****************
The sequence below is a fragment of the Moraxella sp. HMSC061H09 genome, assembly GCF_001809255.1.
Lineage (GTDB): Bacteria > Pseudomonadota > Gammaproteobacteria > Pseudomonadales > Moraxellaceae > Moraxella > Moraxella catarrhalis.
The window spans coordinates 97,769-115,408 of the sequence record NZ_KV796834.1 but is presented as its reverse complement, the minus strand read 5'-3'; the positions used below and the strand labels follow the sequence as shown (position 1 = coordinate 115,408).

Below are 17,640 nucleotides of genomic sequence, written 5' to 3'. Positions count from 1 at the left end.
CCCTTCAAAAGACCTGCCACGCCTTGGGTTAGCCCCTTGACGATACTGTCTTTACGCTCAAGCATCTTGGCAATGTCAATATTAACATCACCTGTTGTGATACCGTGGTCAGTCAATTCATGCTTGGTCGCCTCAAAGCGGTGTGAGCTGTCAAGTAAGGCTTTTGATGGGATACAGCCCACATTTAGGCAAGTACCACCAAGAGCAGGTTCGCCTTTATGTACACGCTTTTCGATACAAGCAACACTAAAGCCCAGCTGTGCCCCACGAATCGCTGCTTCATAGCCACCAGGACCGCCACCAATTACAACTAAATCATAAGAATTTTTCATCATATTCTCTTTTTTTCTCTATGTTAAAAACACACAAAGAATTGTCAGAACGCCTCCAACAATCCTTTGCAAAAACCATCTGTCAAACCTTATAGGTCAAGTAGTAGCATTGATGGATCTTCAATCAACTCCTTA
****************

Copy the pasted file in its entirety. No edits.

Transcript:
The sequence below is a fragment of the Moraxella sp. HMSC061H09 genome, assembly GCF_001809255.1.
Lineage (GTDB): Bacteria > Pseudomonadota > Gammaproteobacteria > Pseudomonadales > Moraxellaceae > Moraxella > Moraxella catarrhalis.
The window spans coordinates 97,769-115,408 of the sequence record NZ_KV796834.1 but is presented as its reverse complement, the minus strand read 5'-3'; the positions used below and the strand labels follow the sequence as shown (position 1 = coordinate 115,408).

Below are 17,640 nucleotides of genomic sequence, written 5' to 3'. Positions count from 1 at the left end.
CCCTTCAAAAGACCTGCCACGCCTTGGGTTAGCCCCTTGACGATACTGTCTTTACGCTCAAGCATCTTGGCAATGTCAATATTAACATCACCTGTTGTGATACCGTGGTCAGTCAATTCATGCTTGGTCGCCTCAAAGCGGTGTGAGCTGTCAAGTAAGGCTTTTGATGGGATACAGCCCACATTTAGGCAAGTACCACCAAGAGCAGGTTCGCCTTTATGTACACGCTTTTCGATACAAGCAACACTAAAGCCCAGCTGTGCCCCACGAATCGCTGCTTCATAGCCACCAGGACCGCCACCAATTACAACTAAATCATAAGAATTTTTCATCATATTCTCTTTTTTTCTCTATGTTAAAAACACACAAAGAATTGTCAGAACGCCTCCAACAATCCTTTGCAAAAACCATCTGTCAAACCTTATAGGTCAAGTAGTAGCATTGATGGATCTTCAATCAACTCCTTA